“That Girl Possessed”

story by Mabel Harper & Emrys Webb
written by Emrys Webb


“Have you ever felt like it was wrong that you were born?”

Rory blinked his eyes open, prying himself from the clutches of a languid half-sleep. Sunlight lay in long, harsh stripes across Max’s face, which rested supine, eyes listless and staring, on the pillow next to his.

“Yes,” he said. Eyed her for a moment. “Why?”

She rolled over onto her side, facing away from him.

It had been like this since her last episode. She didn’t talk much anymore, and when she did, it was was to say stuff like this. She’d lost interest in cartoons, food, more recently even sex. And there were moments, like the other night when Jules’s lab colleague had stopped by, that she seemed only half-conscious of her surroundings. Yesterday Rory had caught her staring at Jules across the room, muttering something about “Adam” (which she pronounced ah-DAHM). When Rory had asked her what was up, she’d only looked at him like she didn’t know him.

After another minute or two, Rory heard her snoring—felt a small, guilty wave of relief. Whenever Max went to sleep, it was like a dark cloud rolled away. Not that Rory was especially happy puttering around the suite all by himself, but Max’s company these days was definitely more draining than it was invigorating.

Rory eased himself upright with a grunt, fumbled around on the nightstand for his cigarettes. Wondered what the hell to do with himself. Shitty TV wasn’t nearly enough of a distraction these days.

He paused, tuned his ears to the distant sound of the front door opening and closing. Jules. Felt himself brighten a little, thought about the pot of leftover rice in the fridge and the lonely packet of longganisa sitting in the freezer. Lately, he’d been eating nothing but Froot Loops, Hot Pockets, and SPAM out of the can, because Max was never hungry anymore, and Jules rarely got home before dark, and cooking for one just never seemed worth the trouble.

Rory tugged on a shirt and PJ pants, shuffled quietly into the hall.

As he eased shut Max’s door, strangled whimpers and labored breathing reached his ears. “Jules?” A fist of worry clamped down on his chest.

He hit the living room at a light jog, turned a frantic three-sixty, hearing the sounds as if they were coming from right next to him, but seeing no one.

Finally, he spotted Jules’s satchel protruding around the short outcropping of wall that sectioned off the entryway.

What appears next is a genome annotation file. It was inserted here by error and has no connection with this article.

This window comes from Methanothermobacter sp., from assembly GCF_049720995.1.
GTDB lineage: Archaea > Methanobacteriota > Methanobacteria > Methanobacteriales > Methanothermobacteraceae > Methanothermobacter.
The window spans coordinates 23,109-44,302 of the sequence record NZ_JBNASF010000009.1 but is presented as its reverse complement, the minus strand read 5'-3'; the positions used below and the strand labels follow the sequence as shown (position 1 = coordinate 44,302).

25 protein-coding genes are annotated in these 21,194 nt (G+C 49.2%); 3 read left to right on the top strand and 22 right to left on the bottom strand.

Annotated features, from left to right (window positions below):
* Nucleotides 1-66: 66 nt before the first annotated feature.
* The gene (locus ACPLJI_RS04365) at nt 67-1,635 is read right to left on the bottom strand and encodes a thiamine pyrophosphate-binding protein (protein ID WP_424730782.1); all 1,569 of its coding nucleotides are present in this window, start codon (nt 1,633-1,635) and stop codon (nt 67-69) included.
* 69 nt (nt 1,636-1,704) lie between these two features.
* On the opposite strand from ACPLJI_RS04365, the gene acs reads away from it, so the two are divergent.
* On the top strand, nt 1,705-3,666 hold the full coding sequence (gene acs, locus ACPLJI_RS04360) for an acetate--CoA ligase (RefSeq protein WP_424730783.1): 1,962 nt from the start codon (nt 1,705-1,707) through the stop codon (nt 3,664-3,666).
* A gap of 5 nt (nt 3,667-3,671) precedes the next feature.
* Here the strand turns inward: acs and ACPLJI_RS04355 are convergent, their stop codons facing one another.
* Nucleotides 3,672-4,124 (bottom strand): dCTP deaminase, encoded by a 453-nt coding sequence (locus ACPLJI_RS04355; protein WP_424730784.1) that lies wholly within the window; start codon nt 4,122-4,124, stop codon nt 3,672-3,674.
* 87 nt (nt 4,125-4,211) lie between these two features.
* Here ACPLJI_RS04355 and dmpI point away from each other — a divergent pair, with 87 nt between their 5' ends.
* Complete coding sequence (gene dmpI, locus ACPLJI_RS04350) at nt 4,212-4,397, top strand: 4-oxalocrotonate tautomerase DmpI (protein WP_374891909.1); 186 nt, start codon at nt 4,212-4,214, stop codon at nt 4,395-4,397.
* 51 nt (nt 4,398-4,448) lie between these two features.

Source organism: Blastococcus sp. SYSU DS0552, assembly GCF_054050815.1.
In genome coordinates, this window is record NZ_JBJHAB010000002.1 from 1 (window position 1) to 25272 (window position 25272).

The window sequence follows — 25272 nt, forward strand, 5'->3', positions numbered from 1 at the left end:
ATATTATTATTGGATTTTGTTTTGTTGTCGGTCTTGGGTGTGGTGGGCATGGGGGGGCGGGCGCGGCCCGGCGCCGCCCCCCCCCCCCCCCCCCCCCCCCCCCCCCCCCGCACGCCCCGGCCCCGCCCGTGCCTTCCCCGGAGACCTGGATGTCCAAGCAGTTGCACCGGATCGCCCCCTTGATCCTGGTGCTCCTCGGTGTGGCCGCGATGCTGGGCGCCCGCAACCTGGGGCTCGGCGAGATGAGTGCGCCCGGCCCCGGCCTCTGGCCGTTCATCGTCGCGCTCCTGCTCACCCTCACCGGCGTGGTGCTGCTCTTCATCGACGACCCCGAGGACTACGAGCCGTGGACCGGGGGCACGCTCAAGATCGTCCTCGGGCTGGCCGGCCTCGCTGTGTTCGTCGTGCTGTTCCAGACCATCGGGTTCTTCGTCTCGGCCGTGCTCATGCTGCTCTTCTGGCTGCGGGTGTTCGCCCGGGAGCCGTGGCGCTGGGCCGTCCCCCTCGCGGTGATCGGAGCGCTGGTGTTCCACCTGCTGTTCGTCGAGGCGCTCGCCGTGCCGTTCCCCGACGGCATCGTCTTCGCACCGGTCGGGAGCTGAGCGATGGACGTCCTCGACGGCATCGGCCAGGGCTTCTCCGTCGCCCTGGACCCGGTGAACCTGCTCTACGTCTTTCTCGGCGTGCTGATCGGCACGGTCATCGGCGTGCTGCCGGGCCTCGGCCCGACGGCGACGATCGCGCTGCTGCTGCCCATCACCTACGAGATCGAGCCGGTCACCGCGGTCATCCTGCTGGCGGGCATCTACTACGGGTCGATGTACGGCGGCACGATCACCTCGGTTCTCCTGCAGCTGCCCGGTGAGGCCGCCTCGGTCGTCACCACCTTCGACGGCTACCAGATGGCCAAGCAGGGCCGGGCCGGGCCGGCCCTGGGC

Rory went skidding toward it and halted, heart pounding, at the sight of his old friend huddled on the rug with his back to the door, rocking, clutching his head in both hands.

“Jules.” Rory rushed over, crouched next to him.

“Where’s Max?” whispered Jules. He looked like a wreck, his eyes bloodshot, face mottled and swollen from crying. There was dried blood on his coat.

“Asleep. Are you hurt? What the hell happened?”

Jules’s whole body spasmed. “I fucked up!” 

•─────☾ ☽─────•

Rory perched on the edge of the balcony, legs dangling off between the rails. Jules sat crosslegged a foot or so away from him, slumped forward with his forehead against the bars, staring down on the parking lot eleven stories down in a way that made Rory nervous. The glamors of the square had taken on a dullish cast under a sky obscured by listless gray clouds.

“You can’t tell Max you had anything to do with it. You know that, right?”

Jules turned tortured eyes on Rory. “Rory, I owe her the truth.”

“No, you goody-goody fuck. Listen to me.”

Jules stared at Rory, seemingly stunned into silence.

“Just stop a moment,” said Rory, “and think about you and me.”

“You and me? What the fuck are you talking—?”

“When I hurt you, it was the end of us.”

Jules looked at Rory blankly.

“Max’s mom isn’t your fault,” Rory went on, “so of course this is different. But if you tell Max the truth, all she’s gonna hear is her mom is dead because of you. And that will be the end of you and Max. Do you understand? You won’t be able to be there for her, ever again. And I’m telling you—you don’t fucking want that.”

Jules stared off helplessly for a moment, then bent his head down, clasped his hands behind his neck, gasped for air. “What do I do?” came his muffled voice through his hair. 

“Pin it on the cogimancer. Say you had nothing to do with it.”

“I can’t even think clearly enough to—to—”

“I’ll tell you what to say. Okay? Better yet, let me be the one to tell her, and you just act like you’re crying so hard you can’t talk.”

Jules let out a wracking sob.

“See? You won’t even have to pretend.”

“Rory, I…” Jules trailed off.

Rory waited, then said gently, “Yeah?”

Jules burrowed headfirst into Rory’s chest, almost bowling him over. Clung to him weeping like a child.

Rory sat frozen for several seconds.

Then, hesitantly, he began to rub Jules’s back, then rock him, faintly humming a tune, the way he’d used to do with Abby whenever she got freaked out as a kid. He was dimly aware of a monologue running somewhere in the background of his thoughts, something about how he was doing this all fucking wrong, and he shouldn’t have his filthy hands on Jules, and things were gonna take a bad turn any second. But he ignored that voice. Just went on comforting his crying friend, the only way he knew how.